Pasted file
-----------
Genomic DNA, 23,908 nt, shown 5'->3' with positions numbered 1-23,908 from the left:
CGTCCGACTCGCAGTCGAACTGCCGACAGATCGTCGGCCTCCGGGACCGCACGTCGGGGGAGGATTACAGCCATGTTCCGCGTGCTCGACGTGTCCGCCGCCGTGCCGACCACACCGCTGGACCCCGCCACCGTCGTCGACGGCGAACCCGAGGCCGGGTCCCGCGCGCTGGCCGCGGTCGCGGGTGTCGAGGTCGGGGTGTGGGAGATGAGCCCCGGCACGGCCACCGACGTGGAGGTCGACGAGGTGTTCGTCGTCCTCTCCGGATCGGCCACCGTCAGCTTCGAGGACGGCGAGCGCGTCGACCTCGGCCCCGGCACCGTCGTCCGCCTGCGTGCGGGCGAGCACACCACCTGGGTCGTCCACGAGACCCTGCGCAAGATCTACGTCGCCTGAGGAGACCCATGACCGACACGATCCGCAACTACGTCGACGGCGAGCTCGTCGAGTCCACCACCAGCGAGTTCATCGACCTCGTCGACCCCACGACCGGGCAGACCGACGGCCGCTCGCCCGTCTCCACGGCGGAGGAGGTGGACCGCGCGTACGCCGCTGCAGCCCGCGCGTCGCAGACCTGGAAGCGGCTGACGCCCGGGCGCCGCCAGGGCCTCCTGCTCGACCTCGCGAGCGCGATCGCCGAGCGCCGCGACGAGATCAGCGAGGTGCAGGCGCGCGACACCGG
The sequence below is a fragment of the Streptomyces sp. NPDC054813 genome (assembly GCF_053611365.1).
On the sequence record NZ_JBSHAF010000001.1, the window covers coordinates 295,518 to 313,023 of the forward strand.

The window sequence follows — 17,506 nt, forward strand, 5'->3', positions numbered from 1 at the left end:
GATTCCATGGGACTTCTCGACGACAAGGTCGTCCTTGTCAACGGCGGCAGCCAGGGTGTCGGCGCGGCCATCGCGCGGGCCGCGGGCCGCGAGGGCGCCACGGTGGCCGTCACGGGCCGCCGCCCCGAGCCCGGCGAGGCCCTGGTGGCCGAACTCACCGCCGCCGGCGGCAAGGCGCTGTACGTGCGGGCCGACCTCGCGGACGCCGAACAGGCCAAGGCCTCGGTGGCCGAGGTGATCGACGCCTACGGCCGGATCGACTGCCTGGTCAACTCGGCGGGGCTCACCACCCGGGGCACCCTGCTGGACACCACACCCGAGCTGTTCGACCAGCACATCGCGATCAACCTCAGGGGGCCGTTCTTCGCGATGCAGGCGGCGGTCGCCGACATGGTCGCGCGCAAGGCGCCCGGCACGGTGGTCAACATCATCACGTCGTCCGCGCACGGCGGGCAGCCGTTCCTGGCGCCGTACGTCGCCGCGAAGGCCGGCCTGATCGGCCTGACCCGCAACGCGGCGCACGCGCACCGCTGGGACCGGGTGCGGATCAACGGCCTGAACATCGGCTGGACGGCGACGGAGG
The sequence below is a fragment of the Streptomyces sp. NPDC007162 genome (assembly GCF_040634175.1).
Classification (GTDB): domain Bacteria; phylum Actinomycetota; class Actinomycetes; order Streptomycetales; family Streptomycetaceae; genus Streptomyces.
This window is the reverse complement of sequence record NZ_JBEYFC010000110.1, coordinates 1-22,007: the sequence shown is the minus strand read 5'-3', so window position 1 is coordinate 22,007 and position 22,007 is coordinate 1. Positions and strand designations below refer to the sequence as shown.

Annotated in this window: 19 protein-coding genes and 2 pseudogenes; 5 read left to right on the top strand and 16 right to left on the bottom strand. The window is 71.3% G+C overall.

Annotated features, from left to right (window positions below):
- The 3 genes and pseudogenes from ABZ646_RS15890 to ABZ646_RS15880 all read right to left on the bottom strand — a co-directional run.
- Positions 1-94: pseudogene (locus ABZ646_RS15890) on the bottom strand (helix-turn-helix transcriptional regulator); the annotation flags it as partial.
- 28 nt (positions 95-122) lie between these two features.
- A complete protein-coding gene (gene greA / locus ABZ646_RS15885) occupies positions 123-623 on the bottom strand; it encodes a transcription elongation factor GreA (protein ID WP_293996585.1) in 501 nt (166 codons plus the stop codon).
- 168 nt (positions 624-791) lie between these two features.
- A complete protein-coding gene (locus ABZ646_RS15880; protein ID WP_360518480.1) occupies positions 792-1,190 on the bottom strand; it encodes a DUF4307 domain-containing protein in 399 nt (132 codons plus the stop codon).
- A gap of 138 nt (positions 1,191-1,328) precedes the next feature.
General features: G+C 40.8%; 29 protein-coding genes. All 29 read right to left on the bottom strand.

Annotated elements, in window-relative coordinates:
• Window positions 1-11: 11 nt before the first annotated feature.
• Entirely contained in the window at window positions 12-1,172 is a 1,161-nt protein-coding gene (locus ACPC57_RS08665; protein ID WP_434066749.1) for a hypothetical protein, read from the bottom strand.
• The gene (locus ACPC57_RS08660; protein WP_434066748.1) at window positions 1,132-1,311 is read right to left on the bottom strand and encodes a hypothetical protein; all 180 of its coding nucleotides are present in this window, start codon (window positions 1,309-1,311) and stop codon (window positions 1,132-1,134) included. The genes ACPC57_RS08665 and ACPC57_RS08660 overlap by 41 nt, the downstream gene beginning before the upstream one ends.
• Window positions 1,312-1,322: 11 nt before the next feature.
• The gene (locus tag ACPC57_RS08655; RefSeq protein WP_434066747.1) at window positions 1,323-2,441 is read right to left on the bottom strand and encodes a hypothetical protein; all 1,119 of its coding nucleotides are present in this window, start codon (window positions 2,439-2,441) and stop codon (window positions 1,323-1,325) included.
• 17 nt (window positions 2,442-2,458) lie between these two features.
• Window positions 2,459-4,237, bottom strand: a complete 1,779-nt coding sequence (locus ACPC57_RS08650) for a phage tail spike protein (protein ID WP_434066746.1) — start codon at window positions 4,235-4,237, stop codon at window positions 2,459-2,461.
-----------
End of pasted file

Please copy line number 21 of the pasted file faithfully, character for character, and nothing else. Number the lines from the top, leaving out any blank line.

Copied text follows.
• Window positions 1-11: 11 nt before the first annotated feature.